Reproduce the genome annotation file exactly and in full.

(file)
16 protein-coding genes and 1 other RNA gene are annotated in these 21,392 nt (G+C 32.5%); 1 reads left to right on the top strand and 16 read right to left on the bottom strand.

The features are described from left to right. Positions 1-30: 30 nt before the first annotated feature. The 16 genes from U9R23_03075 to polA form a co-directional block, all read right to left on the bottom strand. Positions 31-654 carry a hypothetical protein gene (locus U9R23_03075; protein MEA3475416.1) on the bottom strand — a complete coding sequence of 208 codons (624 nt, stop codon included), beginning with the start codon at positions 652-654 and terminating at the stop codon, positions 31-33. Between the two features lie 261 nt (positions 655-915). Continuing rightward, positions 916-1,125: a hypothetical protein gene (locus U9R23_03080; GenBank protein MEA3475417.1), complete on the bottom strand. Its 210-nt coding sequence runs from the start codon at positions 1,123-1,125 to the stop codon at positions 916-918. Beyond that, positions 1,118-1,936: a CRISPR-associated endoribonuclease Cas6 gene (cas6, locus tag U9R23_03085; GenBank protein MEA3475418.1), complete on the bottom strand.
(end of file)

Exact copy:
16 protein-coding genes and 1 other RNA gene are annotated in these 21,392 nt (G+C 32.5%); 1 reads left to right on the top strand and 16 read right to left on the bottom strand.

The features are described from left to right. Positions 1-30: 30 nt before the first annotated feature. The 16 genes from U9R23_03075 to polA form a co-directional block, all read right to left on the bottom strand. Positions 31-654 carry a hypothetical protein gene (locus U9R23_03075; protein MEA3475416.1) on the bottom strand — a complete coding sequence of 208 codons (624 nt, stop codon included), beginning with the start codon at positions 652-654 and terminating at the stop codon, positions 31-33. Between the two features lie 261 nt (positions 655-915). Continuing rightward, positions 916-1,125: a hypothetical protein gene (locus U9R23_03080; GenBank protein MEA3475417.1), complete on the bottom strand. Its 210-nt coding sequence runs from the start codon at positions 1,123-1,125 to the stop codon at positions 916-918. Beyond that, positions 1,118-1,936: a CRISPR-associated endoribonuclease Cas6 gene (cas6, locus tag U9R23_03085; GenBank protein MEA3475418.1), complete on the bottom strand.